The third scenario illustrates an approach for helping slow the pace of neighborhood change by helping existing owners operate their older buildings profitably.

The owner of Property A is looking to sell her property at a price that reflects rents higher than currently being charged. The tenants, fearing large rent increases, petition the local government to help them or a mission-oriented not-for-profit to buy the building.[2] In order to ensure the on-going economic viability of the building, the government will likely need to provide low cost loans or grants to supplement the amount of the purchase price that can be covered from private-sector financing. On-going operating subsidies, such as tax exemptions or abatements, might also be required if the rental income will not be able to cover the costs of operating and maintaining the building. Rental income can also be enhanced by providing housing choice vouchers to tenants with incomes too low to be able to afford even the rent levels that have been preserved.

For Property B, the owner is not looking to sell but wants to upgrade the property so he can raise rents and increase the building’s cash flow/bottom line. In this case, the jurisdiction provides a 15-year property tax abatementReduction or elimination of taxes granted to property owners by the government in order to stimulate publicly beneficial activities, such as investment in capital equipment. to the current owner, in exchange for an agreement by the owner to keep rents affordable and make the units available upon turnover to low- and moderate-income households.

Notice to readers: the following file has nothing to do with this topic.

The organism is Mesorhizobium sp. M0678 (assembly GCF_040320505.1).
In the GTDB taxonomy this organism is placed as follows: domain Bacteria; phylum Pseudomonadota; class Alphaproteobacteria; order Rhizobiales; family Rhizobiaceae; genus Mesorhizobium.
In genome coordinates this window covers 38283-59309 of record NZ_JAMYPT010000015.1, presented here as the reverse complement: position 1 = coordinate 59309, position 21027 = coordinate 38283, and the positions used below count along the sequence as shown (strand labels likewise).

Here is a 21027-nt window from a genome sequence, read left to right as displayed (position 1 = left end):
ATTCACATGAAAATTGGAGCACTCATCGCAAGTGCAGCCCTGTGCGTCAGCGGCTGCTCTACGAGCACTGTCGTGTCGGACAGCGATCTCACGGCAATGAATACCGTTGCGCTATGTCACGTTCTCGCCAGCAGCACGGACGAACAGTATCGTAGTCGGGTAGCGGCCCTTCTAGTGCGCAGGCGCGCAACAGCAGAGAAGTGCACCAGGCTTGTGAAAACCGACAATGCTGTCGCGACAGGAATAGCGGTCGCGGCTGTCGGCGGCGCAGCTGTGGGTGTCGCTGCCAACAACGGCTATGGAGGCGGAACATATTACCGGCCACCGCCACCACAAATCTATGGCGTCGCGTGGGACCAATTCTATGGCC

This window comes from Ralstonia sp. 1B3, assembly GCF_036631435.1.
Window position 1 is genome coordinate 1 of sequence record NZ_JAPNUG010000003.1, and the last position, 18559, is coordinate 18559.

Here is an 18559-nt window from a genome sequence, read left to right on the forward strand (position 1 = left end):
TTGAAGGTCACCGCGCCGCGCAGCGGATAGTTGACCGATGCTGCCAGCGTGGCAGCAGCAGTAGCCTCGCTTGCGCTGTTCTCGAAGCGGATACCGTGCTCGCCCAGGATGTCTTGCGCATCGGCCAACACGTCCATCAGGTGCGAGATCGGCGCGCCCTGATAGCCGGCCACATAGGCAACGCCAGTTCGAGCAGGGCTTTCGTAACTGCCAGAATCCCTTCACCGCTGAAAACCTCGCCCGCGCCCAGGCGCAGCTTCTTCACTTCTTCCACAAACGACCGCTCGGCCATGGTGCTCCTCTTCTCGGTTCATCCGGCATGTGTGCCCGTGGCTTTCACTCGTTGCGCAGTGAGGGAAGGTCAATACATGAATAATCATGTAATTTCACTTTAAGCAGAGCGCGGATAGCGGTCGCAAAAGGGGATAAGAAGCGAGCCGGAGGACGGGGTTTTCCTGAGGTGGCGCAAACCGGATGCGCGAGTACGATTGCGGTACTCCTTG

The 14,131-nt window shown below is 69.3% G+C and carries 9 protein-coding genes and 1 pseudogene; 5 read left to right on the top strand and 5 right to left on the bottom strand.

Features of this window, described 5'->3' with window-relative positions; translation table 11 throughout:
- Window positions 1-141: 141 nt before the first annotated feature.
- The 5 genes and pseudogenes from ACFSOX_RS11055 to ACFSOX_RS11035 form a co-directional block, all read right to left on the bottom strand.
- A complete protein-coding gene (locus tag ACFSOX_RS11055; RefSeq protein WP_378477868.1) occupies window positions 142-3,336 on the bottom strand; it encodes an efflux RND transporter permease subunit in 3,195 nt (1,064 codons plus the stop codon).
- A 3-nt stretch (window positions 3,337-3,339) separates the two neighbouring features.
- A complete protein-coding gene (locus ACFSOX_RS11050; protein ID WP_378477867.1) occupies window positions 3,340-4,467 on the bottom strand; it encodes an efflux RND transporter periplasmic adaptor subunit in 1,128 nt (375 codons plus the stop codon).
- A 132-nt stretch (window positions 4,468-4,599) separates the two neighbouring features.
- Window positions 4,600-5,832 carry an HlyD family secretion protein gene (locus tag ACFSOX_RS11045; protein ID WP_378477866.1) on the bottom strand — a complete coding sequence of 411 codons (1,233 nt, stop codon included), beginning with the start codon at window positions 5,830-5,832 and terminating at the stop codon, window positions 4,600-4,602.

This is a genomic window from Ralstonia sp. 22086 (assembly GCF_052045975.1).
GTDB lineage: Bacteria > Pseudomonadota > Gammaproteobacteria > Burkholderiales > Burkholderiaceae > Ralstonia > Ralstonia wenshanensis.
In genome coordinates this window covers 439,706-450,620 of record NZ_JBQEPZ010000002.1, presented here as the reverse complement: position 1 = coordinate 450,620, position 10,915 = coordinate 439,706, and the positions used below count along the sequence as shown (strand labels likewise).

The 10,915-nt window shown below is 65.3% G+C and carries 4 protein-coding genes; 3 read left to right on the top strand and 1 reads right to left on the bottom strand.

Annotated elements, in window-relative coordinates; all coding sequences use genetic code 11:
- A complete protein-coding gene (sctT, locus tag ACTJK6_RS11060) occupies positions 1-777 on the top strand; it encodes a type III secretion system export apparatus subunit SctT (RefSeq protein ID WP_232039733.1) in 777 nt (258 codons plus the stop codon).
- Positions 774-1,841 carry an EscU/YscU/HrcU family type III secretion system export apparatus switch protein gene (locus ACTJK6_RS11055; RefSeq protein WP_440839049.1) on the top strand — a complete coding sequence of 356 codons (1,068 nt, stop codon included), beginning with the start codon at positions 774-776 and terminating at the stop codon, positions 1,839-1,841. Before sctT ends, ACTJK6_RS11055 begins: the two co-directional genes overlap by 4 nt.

Property C is failing economically, even in the face of an adequate rental market, and the owner is struggling to raise capital in the private market to make the repairs/upgrades/system replacements necessary for the property to be sustainable. To encourage the existing owner to effectively maintain the property, rather than selling to a developer that will tear it down and build a luxury condominium, a city-funded nonprofit organization works with the owner to identify options for accessing capital and to build the skills needed to manage the property successfully. While the city is not willing to provide substantial financial assistance to an owner without obtaining a regulatory agreement related to the income and rents of future tenants, the technical assistance provided by the nonprofit, together with an introduction to a new funder, provides sufficient assistance to enable the owner to bring the property up to code with only a modest rent increase.

 

  1. Similarly, the continued availability of affordable homeownership opportunities will likely diminish in a rising sales price environment as home prices rise as owners look to maximize the value of what is often their primary source of wealth.
  2. Some localities give tenants a right of first refusal when an owner looks to sell a rental property.